Rahab and the Spies




In the story of Rahab and the Spies, we learn much about the character of Rahab. Though a lowly innkeeper (called a harlot in the NKJV), she responded in a rather surprising way when approached by the two Israelite spies. Her response showed, not only her great courage, but a desire to turn from the pagan gods she had served to the God of Israel.


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8 Now before they lay down, she came up to them on the roof, 9 and said to the men: “I know that the Lord has given you the land, that the terror of you has fallen on us, and that all the inhabitants of the land are fainthearted because of you. 10 For we have heard how the Lord dried up the water of the Red Sea for you when you came out of Egypt, and what you did to the two kings of the Amorites who were on the other side of the Jordan, Sihon and Og, whom you utterly destroyed. 11 And as soon as we heard these things, our hearts melted; neither did there remain any more courage in anyone because of you, for the Lord your God, He is God in heaven above and on earth beneath. 12 Now therefore, I beg you, swear to me by the Lord, since I have shown you kindness, that you also will show kindness to my father’s house, and give me a true token, 13 and spare my father, my mother, my brothers, my sisters, and all that they have, and deliver our lives from death.

Joshua 2:8-13, NKJV


Rahab and the Spies

In the story of Rahab and the Spies, we learn much about the character of Rahab. Though a lowly innkeeper (called a harlot in the NKJV), she responded in a rather surprising way when approached by the two Israelite spies. Her response showed, not only her great courage, but a desire to turn from the pagan gods she had served to the God of Israel.


Joshua had sent two spies to gather information about the land they were about to conquer - especially their first conquest: the city of Jericho. Stopping at the home of Rahab, the local innkeeper, the spies were surprised at what they heard. Not only did the local people have extensive knowledge of the nation of Israel, they were absolutely terrified. And as soon as we heard these things, our hearts melted; neither did there remain any more courage in anyone because of you.


In this account, however, of Rahab and the spies, Rahab did not stop here but continued: For the Lord your God, He is God in heaven above and on earth beneath. The spies understood the significance of her words. Rahab was confessing a new-found belief in God. This was not the normal response of the people of the land. Though they may have feared greatly, they did not come to the same conclusion. They may have suspected that the Israelite's God was stronger than theirs, but they did not come to the conclusion that He was the one and only true God.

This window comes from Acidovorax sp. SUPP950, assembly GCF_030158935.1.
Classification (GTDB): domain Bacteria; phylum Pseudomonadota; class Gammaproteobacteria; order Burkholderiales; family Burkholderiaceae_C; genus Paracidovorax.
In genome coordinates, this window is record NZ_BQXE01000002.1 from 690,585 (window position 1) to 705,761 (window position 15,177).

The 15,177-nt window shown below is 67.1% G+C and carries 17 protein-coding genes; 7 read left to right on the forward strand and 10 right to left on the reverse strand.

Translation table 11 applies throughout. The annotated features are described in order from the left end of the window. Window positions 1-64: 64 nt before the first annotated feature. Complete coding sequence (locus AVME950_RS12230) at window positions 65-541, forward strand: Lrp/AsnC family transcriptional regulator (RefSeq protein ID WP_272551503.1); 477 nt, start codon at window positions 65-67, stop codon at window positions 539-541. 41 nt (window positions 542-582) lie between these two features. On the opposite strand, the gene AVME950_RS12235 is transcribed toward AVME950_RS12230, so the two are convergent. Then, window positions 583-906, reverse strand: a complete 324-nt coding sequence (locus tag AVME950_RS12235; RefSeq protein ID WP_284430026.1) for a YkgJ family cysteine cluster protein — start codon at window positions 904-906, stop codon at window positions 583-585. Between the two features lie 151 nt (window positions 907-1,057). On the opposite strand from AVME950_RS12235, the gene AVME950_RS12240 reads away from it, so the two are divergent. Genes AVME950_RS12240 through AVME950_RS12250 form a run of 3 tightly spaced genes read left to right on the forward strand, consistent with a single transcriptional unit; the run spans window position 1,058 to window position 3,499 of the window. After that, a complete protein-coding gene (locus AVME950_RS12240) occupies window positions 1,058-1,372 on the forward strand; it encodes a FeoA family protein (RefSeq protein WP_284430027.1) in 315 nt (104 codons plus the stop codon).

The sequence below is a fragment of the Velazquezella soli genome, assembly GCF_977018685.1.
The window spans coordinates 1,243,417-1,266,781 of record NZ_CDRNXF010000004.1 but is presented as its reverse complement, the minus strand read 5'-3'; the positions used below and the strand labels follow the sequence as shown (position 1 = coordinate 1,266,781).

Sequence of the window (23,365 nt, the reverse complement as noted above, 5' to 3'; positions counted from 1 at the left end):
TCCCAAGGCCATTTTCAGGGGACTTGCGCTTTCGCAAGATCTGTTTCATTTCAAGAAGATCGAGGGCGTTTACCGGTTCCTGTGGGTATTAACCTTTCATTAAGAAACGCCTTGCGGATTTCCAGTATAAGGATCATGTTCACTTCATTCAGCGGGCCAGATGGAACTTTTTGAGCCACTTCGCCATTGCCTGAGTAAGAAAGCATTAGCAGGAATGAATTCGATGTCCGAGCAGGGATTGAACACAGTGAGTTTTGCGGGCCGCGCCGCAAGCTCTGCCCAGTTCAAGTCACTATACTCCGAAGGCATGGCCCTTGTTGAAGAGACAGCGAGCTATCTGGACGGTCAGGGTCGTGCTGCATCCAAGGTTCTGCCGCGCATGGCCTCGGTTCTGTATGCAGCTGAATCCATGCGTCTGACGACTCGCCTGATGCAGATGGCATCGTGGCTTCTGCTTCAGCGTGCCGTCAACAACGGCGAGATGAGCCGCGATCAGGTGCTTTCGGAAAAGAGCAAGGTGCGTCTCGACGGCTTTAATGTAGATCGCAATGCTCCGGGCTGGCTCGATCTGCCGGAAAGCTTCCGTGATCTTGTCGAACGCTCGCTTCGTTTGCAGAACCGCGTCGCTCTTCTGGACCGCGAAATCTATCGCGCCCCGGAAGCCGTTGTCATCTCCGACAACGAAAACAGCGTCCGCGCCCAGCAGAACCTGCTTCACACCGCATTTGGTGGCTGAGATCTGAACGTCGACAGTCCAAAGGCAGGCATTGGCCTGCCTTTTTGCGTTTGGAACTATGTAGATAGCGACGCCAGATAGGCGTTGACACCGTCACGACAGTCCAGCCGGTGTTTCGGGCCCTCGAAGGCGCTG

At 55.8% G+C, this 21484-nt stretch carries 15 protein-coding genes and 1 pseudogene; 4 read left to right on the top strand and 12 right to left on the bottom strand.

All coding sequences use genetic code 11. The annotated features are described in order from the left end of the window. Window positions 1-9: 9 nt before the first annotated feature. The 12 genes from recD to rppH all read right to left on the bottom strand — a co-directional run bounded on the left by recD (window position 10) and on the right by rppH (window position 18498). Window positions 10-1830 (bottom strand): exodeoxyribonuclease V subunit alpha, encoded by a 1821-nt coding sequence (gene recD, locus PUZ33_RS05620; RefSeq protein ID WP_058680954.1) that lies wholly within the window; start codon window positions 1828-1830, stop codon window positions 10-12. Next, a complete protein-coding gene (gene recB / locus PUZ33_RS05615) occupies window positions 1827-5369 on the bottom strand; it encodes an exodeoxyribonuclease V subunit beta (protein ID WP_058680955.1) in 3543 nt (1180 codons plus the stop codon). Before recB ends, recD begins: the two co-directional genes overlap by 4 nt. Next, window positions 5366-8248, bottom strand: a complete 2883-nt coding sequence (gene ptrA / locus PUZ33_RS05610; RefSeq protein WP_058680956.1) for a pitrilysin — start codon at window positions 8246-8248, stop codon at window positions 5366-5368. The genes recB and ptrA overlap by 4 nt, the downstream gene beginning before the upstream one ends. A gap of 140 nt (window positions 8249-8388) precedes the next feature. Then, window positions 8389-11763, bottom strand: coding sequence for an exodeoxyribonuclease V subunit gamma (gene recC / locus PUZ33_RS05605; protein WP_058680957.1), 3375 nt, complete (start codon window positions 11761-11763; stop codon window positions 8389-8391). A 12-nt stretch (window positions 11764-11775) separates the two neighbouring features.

How can we not think of 1 Corinthians 1:27 (KJV)? But God hath chosen the foolish things of the world to confound the wise; and God hath chosen the weak things of the world to confound the things which are mighty.


Rahab, an innkeeper (or harlot in the NKJV) represented the lowliest of all people. Even her morality is called in question. However, God in His great wisdom, reached down into the pagan city of Jericho and claimed a harlot for Himself. So effective was her testimony of her new found faith that her entire family came with her and was rescued from utter destruction by the Israelites.


What a courageous and valiant woman of God! In her new faith, she defied the orders of her king, left her past behind (including her foreign gods), and followed the One who was, in her own words, on the only true God in heaven above and on the earth beneath.


Is this the God we serve? Be careful how you answer that question! Serving God is not the same as believing in God--or believing that He exists. The devils know who God is--they know He is the one and only true and living God, yet they do not serve or follow Him. I fear there are many professing believers in the world today who do not understand the difference! They believe that God is God--the only true and living God and they think that belief is all that is required.


Yet, when Christ said to His disciples, Follow Me, and I will make you fishers of men, He was asking them to leave all they knew behind and to follow Him. It was not enough that they would believe in who He was--they must forsake all others and follow Him.


Though we do not have many examples in the Old Testament of non-Jewish people coming to Christ, the story of Rahab and the spies stands as a shining example of God saving even some Gentiles during the Old Testament times. In the case of Rahab, God used her immediately to save the lives of the spies and give critical information to the Israelites of the emotional state of the inhabitants of the land.


May we, as children of God, be willing to leave the desires and cares of this world and seek a better country where God lives and rules. May we find that journey taking place even now while we are still on this earth. For in Christ lies all of our hope and all of our righteousness. He did for us what we could not do for ourselves. Christ took our sin upon Himself and now presents us before God as His righteous children.


In thinking of Rahab and the spies, we must marvel at what an amazing God we serve, and think in amazement of the wonderful testimony of His saving grace in the life of Rahab, a lowly innkeeper in the city of Jericho.


God Bless You,

Linda





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